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Chromatic Vs Diatonic

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#1 mcm


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Posted 05 January 2006 - 02:07 PM

can someone please explain in layman's terms the diff between chromatic and diatonic

thank you

#2 Richard Morse

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Posted 05 January 2006 - 03:43 PM

With regards to Western music, chromatic refers to having a scale (series of notes or tones per octave) containing 12 tones. The interval between them is called a "semitone" (I know that sounds confusion, but that's just the way it is). An instrument that is fully chromatic can play in any key and in any mode (how easily it can do that is another matter...).

Diatonic refers to having a scale of only the seven "standard" tones. The intervals between these tones consists of 5 (full or whole) tones and 2 semitones (the order in which you you do these in results in the various musical modes). An instrument that is limited to a single diatonic key can play an amazingly large percentage of traditional dance tunes. And many diatonic instruments can play in several diatonic keys.

Most Western tunes are diatonic in nature though many will often use some chromatic notes from time to time.

#3 Morgana


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Posted 06 January 2006 - 03:48 AM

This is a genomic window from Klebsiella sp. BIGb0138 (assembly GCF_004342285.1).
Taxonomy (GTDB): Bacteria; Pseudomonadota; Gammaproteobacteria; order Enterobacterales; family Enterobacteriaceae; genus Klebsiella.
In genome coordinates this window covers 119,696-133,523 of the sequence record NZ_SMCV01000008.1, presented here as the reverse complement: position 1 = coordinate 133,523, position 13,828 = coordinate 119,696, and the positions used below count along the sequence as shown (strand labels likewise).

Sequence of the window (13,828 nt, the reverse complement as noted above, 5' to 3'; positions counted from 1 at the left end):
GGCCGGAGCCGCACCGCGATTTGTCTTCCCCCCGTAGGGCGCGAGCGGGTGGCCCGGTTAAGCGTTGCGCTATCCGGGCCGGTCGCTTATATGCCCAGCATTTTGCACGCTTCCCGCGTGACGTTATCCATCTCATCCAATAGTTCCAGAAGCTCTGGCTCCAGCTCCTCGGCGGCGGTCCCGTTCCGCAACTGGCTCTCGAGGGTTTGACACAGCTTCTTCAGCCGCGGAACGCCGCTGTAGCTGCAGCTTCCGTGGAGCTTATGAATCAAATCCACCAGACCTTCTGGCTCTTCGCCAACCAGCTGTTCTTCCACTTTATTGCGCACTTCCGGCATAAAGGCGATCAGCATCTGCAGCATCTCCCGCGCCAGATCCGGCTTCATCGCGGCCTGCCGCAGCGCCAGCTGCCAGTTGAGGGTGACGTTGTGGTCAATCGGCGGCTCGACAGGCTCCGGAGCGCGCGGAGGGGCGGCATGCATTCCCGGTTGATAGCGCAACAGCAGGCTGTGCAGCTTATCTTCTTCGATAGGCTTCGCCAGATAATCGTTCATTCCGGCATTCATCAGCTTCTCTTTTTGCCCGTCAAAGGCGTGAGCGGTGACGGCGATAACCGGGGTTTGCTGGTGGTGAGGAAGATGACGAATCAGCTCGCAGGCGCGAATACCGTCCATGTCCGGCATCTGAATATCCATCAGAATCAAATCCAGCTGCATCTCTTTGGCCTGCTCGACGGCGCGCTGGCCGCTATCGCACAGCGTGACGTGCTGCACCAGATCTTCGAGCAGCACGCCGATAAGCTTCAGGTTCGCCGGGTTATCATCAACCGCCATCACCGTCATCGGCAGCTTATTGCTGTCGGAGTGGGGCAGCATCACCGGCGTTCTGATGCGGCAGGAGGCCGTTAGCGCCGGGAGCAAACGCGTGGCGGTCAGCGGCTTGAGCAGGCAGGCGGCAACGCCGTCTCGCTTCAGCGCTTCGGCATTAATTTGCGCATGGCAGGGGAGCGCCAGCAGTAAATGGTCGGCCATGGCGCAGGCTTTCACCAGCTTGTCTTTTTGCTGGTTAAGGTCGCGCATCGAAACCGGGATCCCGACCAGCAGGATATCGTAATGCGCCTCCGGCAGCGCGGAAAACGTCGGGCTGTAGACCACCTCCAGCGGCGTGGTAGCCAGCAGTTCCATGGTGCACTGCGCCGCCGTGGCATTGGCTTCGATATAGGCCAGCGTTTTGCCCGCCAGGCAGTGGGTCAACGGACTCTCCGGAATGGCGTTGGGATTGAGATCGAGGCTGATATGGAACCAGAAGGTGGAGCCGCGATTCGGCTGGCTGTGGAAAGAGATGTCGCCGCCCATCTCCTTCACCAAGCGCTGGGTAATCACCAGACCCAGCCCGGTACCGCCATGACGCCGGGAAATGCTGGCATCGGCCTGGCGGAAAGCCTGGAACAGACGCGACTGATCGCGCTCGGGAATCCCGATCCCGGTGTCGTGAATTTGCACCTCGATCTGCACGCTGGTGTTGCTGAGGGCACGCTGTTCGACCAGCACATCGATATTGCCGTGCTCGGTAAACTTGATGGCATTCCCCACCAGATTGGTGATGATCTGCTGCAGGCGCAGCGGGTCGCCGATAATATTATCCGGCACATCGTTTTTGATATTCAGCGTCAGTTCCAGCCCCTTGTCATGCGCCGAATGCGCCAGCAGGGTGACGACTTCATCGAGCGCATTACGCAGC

In addition to Richard's excellent reply...

Chromatic is all the keys on a piano [Black and white]..

Diatonic is just the white keys. [Do ray me so fa la te do].

Simplistic yes, but it's always helped me remember. :)


#4 David Barnert

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Posted 08 January 2006 - 08:33 AM

I suppose we should also mention here definitions that are commonly used among squeezebox players although they are not really "correct."

Instruments that play the same note in and out are sometimes called "chromatic," while instruments that play different notes in and out are sometimes called "diatonic." If you think about it, this is because instruments that play the same note in and out are usually set up to include all the notes of the chromatic scale while instruments that play different notes in and out are generally tuned to diatonic scales, although many of them contain more than one diatonic scale and enough extra accidental notes to be able to play chromatically.

But it is not the in-out property itself that determines whether the instrument is chromatic or diatonic.

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